Rhinoplasty is surgery that changes the shape of the nose. The motivation for rhinoplasty may be to change the appearance of the nose, improve breathing or both.
The upper portion of the structure of the nose is bone, and the lower portion is cartilage. Rhinoplasty can change bone, cartilage, skin or all three. Talk with your surgeon about whether rhinoplasty is appropriate for you and what it can achieve.
When planning rhinoplasty, your surgeon will consider your other facial features, the skin on your nose, and what you would like to change. If you’re a candidate for surgery, your surgeon will develop a customized plan for you.
Sometimes part or all of a rhinoplasty is covered by insurance.
Why it’s done
Rhinoplasty can change the size, shape or proportions of your nose. It may be done to repair deformities from an injury, correct a birth defect or improve some breathing difficulties.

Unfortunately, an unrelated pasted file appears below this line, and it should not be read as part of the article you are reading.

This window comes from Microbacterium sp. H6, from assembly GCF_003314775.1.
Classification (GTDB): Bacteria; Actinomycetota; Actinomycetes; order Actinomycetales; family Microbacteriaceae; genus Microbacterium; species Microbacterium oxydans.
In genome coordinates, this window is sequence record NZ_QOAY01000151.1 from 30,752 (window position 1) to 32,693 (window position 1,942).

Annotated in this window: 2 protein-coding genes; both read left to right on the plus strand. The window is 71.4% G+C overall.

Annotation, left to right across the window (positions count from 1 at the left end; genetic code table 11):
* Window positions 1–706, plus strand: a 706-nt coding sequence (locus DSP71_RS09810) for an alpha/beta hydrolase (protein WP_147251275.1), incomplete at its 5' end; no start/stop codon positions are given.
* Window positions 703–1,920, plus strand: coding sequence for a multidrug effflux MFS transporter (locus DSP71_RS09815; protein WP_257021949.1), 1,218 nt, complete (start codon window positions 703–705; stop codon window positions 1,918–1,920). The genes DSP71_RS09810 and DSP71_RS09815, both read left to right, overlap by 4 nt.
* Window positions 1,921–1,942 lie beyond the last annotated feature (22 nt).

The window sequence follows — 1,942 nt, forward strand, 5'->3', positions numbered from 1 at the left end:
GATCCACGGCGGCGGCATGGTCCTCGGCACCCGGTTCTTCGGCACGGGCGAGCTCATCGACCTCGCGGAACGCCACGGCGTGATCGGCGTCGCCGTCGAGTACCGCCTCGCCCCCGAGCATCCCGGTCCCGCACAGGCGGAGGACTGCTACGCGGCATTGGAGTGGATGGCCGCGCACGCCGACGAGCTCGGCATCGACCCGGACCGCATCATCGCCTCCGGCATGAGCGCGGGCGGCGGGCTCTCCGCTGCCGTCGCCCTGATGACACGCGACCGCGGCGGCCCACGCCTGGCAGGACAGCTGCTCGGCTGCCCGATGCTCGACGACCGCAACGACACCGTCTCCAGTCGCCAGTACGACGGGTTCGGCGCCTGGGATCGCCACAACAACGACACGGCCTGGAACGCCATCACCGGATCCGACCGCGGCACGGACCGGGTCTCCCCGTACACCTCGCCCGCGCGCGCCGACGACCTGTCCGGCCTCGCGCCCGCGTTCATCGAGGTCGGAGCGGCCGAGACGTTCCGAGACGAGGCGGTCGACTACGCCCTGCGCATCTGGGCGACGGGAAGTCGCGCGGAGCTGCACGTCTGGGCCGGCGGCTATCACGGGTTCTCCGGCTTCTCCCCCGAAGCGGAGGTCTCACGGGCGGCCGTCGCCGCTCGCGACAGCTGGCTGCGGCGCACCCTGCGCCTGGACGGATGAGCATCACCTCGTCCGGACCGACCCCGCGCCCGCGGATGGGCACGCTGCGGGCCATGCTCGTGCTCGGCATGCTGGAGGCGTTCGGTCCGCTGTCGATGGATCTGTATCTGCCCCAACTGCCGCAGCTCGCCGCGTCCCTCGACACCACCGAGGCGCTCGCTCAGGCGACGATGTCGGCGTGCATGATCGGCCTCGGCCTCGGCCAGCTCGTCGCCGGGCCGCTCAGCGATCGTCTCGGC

What you can expect
Rhinoplasty does not have an ordered series of steps. Each surgery is unique and customized for the specific anatomy and goals of the person having the surgery.
During the surgery
Rhinoplasty requires local anesthesia with sedation or general anesthesia, depending on how complex your surgery is and what your surgeon prefers. Discuss with your doctor before surgery which type of anesthesia is most appropriate for you.
- Local anesthesia with sedation. This type of anesthesia is usually used in an outpatient setting. It’s limited to a specific area of your body. Your doctor injects a pain-numbing medication into your nasal tissues and sedates you with medication injected through an intravenous (IV) line. This makes you groggy but not fully asleep.
- General anesthesia. You receive the drug (anesthetic) by inhaling it or through a small tube (IV line) placed in a vein in your hand, neck or chest. General anesthesia affects your entire body and causes you to be unconscious during surgery. General anesthesia requires a breathing tube.
Rhinoplasty may be done inside your nose or through a small external cut (incision) at the base of your nose, between your nostrils. Your surgeon will likely readjust the bone and cartilage underneath your skin.